Job Performance Evaluation Criteria

Written by ruth mayhew
  • Share
  • Tweet
  • Share
  • Email

The criteria employers use to evaluate job performance vary according to occupation, position, department and organizational goals, past performance and performance standards. The type of performance appraisal might also dictate what criteria managers use when they evaluate an employee's performance. Basic criteria for evaluating job performance include performance standards, skills and competency, goal-setting and professional development and overall adherence to the company's philosophical principles concerning business and work ethic.

Performance Standards

Performance standards define what an employee must do to meet his employer's expectations. Although a job description is the first step in creating performance standards, measuring employee performance requires much more than simply the list of duties, tasks and responsibilities. Sample performance standards for sales representatives might include: "Close 12 sales annually and maintain 90 per cent customer satisfaction rate for at least half of customer base." Similar to employee goals, performance standards are within the employee's reach -- they are not unattainable goals. However, employees who fall below performance standards receive evaluations that indicate their performance fails to meet the employer's expectations. A sales representative who closes 20 sales each year and maintains 98 per cent satisfaction rate for all the customers she services is entitled to receive an evaluation that states she is exceeding the company's expectations.

Skills and Competency

Competency, skills and solid technical knowledge are critical elements in many performance evaluations. Using job descriptions as the starting point, managers evaluate performance based on the employee's ability to perform the duties and tasks for which he was hired. This is one reason the recruitment and selection process is fundamental to performance management. Employers recruit and hire candidates who show they are capable of performing the position's tasks and responsibilities. Job performance evaluations then measure the competency and skill an employee demonstrates in performing her assigned tasks. Examples of skills and competencies include an IT professional's knowledge and proficiency level of computer software applications and a registered nurse's demonstrated understanding and ease in performing clinical procedures.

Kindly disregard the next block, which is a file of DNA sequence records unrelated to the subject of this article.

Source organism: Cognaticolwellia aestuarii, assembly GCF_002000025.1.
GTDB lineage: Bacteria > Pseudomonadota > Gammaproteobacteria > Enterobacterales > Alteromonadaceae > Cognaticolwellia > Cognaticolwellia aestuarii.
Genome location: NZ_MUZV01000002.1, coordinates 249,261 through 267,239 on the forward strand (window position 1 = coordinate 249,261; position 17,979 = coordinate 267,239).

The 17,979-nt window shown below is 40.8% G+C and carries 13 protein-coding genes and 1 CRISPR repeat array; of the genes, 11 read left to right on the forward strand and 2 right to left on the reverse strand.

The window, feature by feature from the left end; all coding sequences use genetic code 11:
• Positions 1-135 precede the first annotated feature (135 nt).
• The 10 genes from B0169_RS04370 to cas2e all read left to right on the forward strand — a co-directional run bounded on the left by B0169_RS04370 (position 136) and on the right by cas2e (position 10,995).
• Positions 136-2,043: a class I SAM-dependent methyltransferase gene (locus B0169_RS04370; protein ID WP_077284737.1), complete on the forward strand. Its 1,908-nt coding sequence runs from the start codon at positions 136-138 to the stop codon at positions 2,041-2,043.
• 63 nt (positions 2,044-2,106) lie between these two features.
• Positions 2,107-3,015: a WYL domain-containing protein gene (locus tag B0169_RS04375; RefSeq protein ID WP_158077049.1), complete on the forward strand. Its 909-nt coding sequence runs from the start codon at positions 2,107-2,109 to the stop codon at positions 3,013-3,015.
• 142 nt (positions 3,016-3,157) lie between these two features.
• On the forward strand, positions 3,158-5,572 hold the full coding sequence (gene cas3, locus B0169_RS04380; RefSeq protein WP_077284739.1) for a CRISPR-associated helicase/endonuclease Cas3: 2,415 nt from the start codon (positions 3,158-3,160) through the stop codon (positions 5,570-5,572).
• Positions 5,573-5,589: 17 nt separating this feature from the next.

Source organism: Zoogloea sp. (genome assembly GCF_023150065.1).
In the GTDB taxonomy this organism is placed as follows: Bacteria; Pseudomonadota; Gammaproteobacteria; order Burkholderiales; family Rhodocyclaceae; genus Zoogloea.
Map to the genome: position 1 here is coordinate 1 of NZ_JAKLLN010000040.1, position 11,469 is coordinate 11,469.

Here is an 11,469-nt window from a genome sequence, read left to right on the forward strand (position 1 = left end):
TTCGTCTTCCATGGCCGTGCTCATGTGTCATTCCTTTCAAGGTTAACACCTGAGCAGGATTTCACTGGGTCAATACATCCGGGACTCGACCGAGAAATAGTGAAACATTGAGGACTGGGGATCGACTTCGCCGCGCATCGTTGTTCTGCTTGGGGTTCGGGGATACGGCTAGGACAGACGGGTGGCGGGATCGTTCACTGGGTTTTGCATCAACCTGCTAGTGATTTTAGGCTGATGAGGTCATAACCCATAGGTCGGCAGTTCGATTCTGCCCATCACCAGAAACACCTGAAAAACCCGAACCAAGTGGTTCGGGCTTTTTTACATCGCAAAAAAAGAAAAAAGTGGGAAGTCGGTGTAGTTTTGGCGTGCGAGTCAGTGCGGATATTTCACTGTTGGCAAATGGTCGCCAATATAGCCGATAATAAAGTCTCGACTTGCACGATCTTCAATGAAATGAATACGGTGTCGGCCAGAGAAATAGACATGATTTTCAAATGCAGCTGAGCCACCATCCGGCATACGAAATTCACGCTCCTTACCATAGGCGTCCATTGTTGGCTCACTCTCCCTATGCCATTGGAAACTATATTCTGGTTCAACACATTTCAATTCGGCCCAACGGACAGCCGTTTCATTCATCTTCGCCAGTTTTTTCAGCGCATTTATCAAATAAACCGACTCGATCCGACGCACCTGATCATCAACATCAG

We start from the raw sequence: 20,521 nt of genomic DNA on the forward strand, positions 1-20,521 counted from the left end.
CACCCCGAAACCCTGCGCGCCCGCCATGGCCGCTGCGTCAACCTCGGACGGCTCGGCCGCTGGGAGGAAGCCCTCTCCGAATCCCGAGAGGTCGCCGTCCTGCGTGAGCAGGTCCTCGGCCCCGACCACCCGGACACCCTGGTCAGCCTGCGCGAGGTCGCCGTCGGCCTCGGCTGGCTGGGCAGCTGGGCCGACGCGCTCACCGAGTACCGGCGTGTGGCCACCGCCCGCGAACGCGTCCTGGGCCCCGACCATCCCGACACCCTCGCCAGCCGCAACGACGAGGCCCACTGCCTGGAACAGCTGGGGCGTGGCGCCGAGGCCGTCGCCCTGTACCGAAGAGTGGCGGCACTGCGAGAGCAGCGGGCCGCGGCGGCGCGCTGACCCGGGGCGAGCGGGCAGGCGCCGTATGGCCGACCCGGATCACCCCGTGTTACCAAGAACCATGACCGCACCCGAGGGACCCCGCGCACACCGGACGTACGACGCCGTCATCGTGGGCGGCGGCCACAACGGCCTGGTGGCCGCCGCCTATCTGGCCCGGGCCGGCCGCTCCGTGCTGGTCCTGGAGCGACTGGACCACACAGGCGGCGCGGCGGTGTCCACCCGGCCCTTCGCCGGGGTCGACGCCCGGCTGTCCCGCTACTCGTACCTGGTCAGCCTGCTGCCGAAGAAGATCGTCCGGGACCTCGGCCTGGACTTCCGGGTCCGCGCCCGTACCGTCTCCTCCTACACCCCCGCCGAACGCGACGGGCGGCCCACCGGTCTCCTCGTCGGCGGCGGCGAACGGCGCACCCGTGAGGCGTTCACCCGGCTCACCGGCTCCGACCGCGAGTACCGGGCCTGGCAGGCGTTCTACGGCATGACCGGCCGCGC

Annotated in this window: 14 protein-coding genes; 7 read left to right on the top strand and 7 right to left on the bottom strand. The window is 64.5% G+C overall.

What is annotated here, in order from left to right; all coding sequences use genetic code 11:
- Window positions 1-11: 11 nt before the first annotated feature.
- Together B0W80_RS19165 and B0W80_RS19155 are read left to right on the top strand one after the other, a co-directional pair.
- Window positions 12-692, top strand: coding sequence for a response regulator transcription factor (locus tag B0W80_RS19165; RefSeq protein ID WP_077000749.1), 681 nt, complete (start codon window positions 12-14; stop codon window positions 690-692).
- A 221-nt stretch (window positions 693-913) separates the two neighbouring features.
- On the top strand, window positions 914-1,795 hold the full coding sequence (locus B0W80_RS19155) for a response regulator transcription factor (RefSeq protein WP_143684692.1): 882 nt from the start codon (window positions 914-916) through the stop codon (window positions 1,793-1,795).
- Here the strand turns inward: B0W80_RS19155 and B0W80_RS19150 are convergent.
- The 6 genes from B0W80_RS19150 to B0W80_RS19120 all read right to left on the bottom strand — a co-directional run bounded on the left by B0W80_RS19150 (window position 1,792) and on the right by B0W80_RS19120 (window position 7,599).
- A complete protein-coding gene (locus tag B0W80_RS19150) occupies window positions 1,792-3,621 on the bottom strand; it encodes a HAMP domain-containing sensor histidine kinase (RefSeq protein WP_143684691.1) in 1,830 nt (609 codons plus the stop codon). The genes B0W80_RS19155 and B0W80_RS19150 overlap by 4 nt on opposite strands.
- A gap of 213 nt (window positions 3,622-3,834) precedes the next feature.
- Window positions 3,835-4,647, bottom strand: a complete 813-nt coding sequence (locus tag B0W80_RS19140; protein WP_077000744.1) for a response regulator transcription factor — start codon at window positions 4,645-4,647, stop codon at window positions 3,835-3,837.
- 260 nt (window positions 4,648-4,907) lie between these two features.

Goals and Professional Development

Performance evaluations include goal-setting and identifying resources an employee must use throughout his professional development track. Goal-setting using the SMART method makes it easier to use goals and professional development as criteria for performance evaluations. The SMART method ensures employee goals are specific, measurable, attainable, relevant and time-sensitive. During an annual performance evaluation, managers and employees review the previously established goals. The manager's evaluation includes whether the employee reached the goals or the amount of progress an employee made toward each. Employees who do relatively nothing to work toward reaching their goals generally receive evaluations that indicate they need to improve in areas such as time management and access to professional development resources.

Company Philosophy

Job performance evaluation using subjective criteria such as an employee's adherence to the company's philosophy, mission and values might seem difficult. However, when managers utilise these criteria, they must determine how to measure whether an employee meets the company expectations in what can seem to be the more ambiguous areas of job performance. An example of quantifying employee performance in this area involves observations of employee interaction with coworkers to determine if her interpersonal relationship and communication skills reflect company practices and values. Another way managers use company philosophy, mission and values as a component of job evaluation is through 360-degree feedback evaluations that include input from employees' peers, managers and subordinates. Using 360-degree feedback becomes an objective measure in providing managers with a variety of perspectives related to whether an employee embodies the company philosophy.

Don't Miss

  • All types
  • Articles
  • Slideshows
  • Videos
  • Most relevant
  • Most popular
  • Most recent

No articles available

No slideshows available

No videos available

By using the site, you consent to the use of cookies. For more information, please see our Cookie policy.